I just received (November 2018) an injunction order for a debt contracted with a financial company (Linea) which was then sold twice to others (Locam and Itacapital of the Kruk group). The debt, of 10,500 euros, dates back to January 2002, I only paid it for 2,078 euros. I was sent only a few simple letters of invitation to pay, but never a registered letter, and I’m sure; so the debt would be prescribed today, or am I wrong? In addition, also the assignments of the debt were communicated to me only by regular mail. Is it possible that an injunction has been issued despite this defect?
You can not be sure that you have ever received a registered letter: when the postman has to deliver a registered letter, it may happen that the recipient or a person legitimated to sign the receipt (a family member) is not identified for collection. In this hypothesis, the postman fills out a notice of stock, which may be lost due to the large amount of paper advertising notices that now clog up our mailboxes, and report the missive in the office. If the recipient does not go to collect the notification, the notification will be completed correctly after 10 days of storage (completed).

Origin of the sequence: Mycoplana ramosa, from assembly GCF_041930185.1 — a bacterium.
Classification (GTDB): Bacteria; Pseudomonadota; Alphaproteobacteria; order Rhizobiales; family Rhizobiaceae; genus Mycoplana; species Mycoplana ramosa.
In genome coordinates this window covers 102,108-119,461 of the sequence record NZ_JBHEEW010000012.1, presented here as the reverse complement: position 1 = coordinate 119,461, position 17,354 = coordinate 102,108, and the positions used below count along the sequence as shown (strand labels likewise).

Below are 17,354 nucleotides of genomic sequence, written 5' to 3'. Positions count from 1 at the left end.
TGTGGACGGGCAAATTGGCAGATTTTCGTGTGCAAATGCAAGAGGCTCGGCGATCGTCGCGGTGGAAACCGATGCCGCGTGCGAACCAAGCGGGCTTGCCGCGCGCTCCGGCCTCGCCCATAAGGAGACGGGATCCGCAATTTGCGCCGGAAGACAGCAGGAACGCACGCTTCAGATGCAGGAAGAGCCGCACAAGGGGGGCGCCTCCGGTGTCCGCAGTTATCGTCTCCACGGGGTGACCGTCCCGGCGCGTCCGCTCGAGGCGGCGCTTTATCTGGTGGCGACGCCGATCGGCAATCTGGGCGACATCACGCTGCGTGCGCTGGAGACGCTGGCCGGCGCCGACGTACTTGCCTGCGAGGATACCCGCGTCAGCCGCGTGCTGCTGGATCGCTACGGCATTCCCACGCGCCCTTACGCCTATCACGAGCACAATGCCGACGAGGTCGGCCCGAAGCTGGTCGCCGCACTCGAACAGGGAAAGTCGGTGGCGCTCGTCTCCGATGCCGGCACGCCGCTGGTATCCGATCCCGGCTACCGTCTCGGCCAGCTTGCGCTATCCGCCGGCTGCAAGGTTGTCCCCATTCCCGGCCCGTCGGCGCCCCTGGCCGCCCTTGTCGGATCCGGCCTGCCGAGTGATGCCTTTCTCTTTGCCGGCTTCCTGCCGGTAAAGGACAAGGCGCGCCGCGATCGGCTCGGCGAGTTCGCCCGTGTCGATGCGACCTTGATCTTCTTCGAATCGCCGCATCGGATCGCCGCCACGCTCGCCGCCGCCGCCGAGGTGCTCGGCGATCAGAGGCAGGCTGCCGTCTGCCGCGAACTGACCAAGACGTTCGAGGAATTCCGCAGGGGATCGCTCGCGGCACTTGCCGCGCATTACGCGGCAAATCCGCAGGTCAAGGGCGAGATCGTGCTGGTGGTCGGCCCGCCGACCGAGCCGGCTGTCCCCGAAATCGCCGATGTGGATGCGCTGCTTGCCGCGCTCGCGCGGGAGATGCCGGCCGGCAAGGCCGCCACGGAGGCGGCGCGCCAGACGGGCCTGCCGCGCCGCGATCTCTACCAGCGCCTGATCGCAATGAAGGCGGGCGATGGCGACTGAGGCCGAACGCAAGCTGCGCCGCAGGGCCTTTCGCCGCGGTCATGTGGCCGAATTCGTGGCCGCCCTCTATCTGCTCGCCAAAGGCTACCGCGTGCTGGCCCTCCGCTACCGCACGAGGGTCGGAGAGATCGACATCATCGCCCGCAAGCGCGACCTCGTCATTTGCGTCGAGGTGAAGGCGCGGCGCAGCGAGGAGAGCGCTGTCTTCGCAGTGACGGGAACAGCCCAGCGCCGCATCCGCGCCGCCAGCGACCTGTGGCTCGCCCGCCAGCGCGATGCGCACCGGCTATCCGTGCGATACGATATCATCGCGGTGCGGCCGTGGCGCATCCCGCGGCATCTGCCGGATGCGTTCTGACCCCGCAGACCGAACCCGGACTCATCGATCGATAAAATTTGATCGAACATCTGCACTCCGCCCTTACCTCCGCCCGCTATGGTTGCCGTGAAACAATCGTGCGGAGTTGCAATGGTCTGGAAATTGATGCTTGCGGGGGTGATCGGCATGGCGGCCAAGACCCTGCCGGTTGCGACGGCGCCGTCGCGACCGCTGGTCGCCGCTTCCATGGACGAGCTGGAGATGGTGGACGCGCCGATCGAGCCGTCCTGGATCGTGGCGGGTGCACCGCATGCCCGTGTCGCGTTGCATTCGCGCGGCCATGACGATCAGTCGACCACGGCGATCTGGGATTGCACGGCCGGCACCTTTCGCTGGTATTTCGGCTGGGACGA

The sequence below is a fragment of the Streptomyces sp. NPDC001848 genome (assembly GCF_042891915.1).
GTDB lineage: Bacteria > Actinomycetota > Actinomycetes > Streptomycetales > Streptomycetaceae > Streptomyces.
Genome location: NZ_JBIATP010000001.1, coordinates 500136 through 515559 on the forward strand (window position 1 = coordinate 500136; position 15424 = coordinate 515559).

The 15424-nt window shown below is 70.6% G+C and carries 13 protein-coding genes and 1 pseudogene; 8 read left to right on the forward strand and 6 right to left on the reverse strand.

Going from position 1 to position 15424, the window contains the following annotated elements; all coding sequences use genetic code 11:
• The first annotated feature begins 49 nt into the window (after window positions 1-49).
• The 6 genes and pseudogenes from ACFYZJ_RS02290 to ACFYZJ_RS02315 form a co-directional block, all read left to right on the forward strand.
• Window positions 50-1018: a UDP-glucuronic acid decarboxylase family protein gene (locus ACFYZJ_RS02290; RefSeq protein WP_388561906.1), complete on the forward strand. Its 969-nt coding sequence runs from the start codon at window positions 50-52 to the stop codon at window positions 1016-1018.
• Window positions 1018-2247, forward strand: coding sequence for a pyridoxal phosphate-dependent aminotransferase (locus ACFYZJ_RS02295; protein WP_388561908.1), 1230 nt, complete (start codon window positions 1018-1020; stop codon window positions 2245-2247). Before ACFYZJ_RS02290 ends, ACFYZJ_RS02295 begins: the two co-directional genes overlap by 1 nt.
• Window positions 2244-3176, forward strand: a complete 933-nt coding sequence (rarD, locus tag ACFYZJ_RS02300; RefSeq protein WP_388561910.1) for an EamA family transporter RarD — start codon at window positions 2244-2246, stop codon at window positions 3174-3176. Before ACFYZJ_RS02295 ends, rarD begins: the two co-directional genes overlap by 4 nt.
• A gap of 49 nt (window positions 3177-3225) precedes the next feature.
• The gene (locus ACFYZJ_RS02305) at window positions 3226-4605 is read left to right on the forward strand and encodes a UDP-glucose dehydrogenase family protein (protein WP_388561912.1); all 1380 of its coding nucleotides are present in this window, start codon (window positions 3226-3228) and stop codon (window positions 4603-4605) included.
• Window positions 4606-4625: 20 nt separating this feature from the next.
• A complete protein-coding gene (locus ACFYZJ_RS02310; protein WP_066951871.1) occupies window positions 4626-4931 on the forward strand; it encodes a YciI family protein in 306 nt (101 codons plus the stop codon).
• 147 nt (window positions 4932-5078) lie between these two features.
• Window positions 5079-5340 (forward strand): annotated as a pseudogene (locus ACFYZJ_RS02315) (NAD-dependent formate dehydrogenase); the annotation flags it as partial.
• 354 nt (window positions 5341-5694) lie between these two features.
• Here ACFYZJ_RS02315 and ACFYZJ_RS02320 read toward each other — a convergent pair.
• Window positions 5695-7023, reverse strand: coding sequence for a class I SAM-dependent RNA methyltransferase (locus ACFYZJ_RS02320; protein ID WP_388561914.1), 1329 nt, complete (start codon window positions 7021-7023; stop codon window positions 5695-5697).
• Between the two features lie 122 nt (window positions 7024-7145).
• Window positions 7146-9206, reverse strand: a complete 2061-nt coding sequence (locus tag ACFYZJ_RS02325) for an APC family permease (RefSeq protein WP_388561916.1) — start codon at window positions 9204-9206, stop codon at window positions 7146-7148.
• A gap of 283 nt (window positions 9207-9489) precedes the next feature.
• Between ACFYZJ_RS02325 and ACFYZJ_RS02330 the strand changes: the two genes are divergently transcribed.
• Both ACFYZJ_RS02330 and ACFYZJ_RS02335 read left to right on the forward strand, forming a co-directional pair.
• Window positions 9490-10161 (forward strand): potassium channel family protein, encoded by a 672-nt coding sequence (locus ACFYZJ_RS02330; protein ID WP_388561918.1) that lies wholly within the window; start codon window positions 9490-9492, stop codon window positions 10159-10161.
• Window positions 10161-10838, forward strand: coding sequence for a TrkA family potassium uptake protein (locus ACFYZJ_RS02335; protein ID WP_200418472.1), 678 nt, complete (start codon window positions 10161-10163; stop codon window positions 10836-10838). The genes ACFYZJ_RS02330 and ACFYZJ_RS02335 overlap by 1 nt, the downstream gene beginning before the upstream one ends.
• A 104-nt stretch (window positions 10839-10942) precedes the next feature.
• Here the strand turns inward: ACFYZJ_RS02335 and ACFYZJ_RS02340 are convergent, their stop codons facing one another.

Fortunately, you have at least received the injunction: you have 40 days, starting from the date of notification of the order to pay, to oppose and, therefore, to plead the allegedly imposed limitation to the right of reimbursement of the alleged action, to complain presumed absence of any communication recommended to notify you of the assignments of credit carried out from 2002 onwards, to contest the presumed legitimacy of the chronological account statement presented by the creditor at the time of appeal by injunction.
But, unfortunately, it will need the technical support of a lawyer and will have to consider the risk that the counterparty can show, in the opposition, receipts of delivery or full stock related to the communication of interruption of the limitation periods as well as the assignment of credit .
However, we must not believe that the judges who authorize an injunction are too careful to the documentation attached by the creditor and often the creditors also hope in the natural predisposition of the debtor, who renounces to oppose conscious not to have complied: therefore, it will agree that his lawyer or, if you prefer, proceed preliminarily to examine the documentation necessarily filed in the Court by the other party and together evaluate the convenience of hearing opposition. It may be that the creditor holds the winning cards: by reading them first, one may perhaps avoid spending more money on the unified contribution and the lawyer’s fee for judicial assistance.